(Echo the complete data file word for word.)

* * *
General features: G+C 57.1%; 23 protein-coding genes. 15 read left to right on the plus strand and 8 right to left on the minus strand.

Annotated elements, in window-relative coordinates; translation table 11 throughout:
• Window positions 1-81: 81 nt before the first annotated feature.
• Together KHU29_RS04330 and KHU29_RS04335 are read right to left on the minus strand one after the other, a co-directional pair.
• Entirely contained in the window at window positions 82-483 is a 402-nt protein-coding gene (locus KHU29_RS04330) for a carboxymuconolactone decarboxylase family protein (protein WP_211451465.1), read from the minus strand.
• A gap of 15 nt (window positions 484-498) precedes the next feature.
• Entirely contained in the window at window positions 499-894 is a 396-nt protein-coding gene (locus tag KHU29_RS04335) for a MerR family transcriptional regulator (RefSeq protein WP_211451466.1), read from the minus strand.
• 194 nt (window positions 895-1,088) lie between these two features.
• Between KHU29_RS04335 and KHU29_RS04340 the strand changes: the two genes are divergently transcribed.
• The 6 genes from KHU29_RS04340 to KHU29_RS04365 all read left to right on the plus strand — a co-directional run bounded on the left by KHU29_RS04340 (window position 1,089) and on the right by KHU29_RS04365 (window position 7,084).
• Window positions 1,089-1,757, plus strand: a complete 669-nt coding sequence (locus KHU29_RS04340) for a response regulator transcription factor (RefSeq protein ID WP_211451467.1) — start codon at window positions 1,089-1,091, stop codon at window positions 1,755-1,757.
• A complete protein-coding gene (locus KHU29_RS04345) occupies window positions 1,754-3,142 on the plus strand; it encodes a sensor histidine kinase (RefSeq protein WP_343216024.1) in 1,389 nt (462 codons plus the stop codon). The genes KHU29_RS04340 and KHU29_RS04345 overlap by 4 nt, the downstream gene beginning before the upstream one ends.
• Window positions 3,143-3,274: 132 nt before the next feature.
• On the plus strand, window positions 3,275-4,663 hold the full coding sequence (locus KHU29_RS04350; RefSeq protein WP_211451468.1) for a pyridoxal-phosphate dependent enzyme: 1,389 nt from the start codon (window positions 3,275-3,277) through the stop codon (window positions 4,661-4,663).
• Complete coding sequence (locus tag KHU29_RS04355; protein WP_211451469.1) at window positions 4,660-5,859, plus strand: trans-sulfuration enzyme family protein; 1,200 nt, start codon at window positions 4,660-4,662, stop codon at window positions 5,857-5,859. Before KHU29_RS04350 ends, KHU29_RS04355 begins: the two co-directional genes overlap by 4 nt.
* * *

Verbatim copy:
General features: G+C 57.1%; 23 protein-coding genes. 15 read left to right on the plus strand and 8 right to left on the minus strand.

Annotated elements, in window-relative coordinates; translation table 11 throughout:
• Window positions 1-81: 81 nt before the first annotated feature.
• Together KHU29_RS04330 and KHU29_RS04335 are read right to left on the minus strand one after the other, a co-directional pair.
• Entirely contained in the window at window positions 82-483 is a 402-nt protein-coding gene (locus KHU29_RS04330) for a carboxymuconolactone decarboxylase family protein (protein WP_211451465.1), read from the minus strand.
• A gap of 15 nt (window positions 484-498) precedes the next feature.
• Entirely contained in the window at window positions 499-894 is a 396-nt protein-coding gene (locus tag KHU29_RS04335) for a MerR family transcriptional regulator (RefSeq protein WP_211451466.1), read from the minus strand.
• 194 nt (window positions 895-1,088) lie between these two features.
• Between KHU29_RS04335 and KHU29_RS04340 the strand changes: the two genes are divergently transcribed.
• The 6 genes from KHU29_RS04340 to KHU29_RS04365 all read left to right on the plus strand — a co-directional run bounded on the left by KHU29_RS04340 (window position 1,089) and on the right by KHU29_RS04365 (window position 7,084).
• Window positions 1,089-1,757, plus strand: a complete 669-nt coding sequence (locus KHU29_RS04340) for a response regulator transcription factor (RefSeq protein ID WP_211451467.1) — start codon at window positions 1,089-1,091, stop codon at window positions 1,755-1,757.
• A complete protein-coding gene (locus KHU29_RS04345) occupies window positions 1,754-3,142 on the plus strand; it encodes a sensor histidine kinase (RefSeq protein WP_343216024.1) in 1,389 nt (462 codons plus the stop codon). The genes KHU29_RS04340 and KHU29_RS04345 overlap by 4 nt, the downstream gene beginning before the upstream one ends.
• Window positions 3,143-3,274: 132 nt before the next feature.
• On the plus strand, window positions 3,275-4,663 hold the full coding sequence (locus KHU29_RS04350; RefSeq protein WP_211451468.1) for a pyridoxal-phosphate dependent enzyme: 1,389 nt from the start codon (window positions 3,275-3,277) through the stop codon (window positions 4,661-4,663).
• Complete coding sequence (locus tag KHU29_RS04355; protein WP_211451469.1) at window positions 4,660-5,859, plus strand: trans-sulfuration enzyme family protein; 1,200 nt, start codon at window positions 4,660-4,662, stop codon at window positions 5,857-5,859. Before KHU29_RS04350 ends, KHU29_RS04355 begins: the two co-directional genes overlap by 4 nt.